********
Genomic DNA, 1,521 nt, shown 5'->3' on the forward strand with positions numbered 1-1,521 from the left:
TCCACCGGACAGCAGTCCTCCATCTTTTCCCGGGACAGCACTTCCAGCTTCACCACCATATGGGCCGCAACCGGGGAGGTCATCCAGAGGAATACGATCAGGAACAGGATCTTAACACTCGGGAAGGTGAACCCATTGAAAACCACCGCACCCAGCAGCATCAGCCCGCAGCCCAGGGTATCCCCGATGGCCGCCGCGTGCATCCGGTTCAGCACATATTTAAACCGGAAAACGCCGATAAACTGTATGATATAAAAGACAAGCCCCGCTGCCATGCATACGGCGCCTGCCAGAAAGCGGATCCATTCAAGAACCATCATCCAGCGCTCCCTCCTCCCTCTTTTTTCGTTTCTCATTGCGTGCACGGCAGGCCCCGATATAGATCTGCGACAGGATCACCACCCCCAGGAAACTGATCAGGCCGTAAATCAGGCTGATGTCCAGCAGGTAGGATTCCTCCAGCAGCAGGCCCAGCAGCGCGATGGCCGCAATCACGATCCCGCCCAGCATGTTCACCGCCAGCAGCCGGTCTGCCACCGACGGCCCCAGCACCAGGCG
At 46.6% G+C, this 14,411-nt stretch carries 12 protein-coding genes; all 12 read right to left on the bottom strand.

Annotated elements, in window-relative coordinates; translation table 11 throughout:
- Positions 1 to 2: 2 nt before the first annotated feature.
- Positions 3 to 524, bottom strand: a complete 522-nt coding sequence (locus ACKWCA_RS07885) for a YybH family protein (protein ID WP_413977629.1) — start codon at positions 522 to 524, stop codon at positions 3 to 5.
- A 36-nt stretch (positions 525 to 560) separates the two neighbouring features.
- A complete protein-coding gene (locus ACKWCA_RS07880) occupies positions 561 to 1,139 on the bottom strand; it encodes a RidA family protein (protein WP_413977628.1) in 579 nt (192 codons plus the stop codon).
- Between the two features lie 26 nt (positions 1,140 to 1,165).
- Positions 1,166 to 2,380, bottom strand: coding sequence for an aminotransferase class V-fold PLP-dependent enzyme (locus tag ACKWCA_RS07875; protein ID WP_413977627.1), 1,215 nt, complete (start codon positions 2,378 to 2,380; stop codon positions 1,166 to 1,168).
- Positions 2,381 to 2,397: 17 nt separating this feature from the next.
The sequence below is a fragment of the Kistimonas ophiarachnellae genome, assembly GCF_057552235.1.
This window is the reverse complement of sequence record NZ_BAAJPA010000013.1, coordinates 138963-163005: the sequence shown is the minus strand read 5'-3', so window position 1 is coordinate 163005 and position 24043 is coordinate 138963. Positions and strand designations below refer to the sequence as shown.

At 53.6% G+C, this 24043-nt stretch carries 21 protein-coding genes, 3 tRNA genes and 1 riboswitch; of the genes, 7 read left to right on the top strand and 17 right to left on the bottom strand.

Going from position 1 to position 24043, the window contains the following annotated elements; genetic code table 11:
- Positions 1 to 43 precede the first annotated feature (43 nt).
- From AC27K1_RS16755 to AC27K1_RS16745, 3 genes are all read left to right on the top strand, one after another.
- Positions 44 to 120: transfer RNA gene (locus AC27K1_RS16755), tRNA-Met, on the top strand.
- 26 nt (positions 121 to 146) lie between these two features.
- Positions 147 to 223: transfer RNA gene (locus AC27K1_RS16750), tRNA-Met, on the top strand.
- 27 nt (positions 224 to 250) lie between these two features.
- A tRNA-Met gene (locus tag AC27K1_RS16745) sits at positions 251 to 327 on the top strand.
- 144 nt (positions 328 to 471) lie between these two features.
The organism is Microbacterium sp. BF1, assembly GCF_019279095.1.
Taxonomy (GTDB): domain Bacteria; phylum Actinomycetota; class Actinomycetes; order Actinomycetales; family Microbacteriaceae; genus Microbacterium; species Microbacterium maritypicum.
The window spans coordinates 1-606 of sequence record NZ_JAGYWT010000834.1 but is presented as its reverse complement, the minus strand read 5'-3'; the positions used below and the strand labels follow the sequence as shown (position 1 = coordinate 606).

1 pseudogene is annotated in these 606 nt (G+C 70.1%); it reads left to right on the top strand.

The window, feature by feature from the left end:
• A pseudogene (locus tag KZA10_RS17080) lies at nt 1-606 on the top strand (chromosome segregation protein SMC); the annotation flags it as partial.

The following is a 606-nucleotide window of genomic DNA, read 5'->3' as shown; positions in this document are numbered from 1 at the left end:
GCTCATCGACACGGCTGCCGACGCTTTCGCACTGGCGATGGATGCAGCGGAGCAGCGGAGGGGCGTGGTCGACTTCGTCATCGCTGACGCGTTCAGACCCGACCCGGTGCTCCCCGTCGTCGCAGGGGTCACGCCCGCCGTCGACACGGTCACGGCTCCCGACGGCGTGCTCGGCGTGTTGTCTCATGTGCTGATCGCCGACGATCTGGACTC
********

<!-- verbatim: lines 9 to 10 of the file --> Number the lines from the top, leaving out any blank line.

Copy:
- Between the two features lie 26 nt (positions 1,140 to 1,165).
- Positions 1,166 to 2,380, bottom strand: coding sequence for an aminotransferase class V-fold PLP-dependent enzyme (locus tag ACKWCA_RS07875; protein ID WP_413977627.1), 1,215 nt, complete (start codon positions 2,378 to 2,380; stop codon positions 1,166 to 1,168).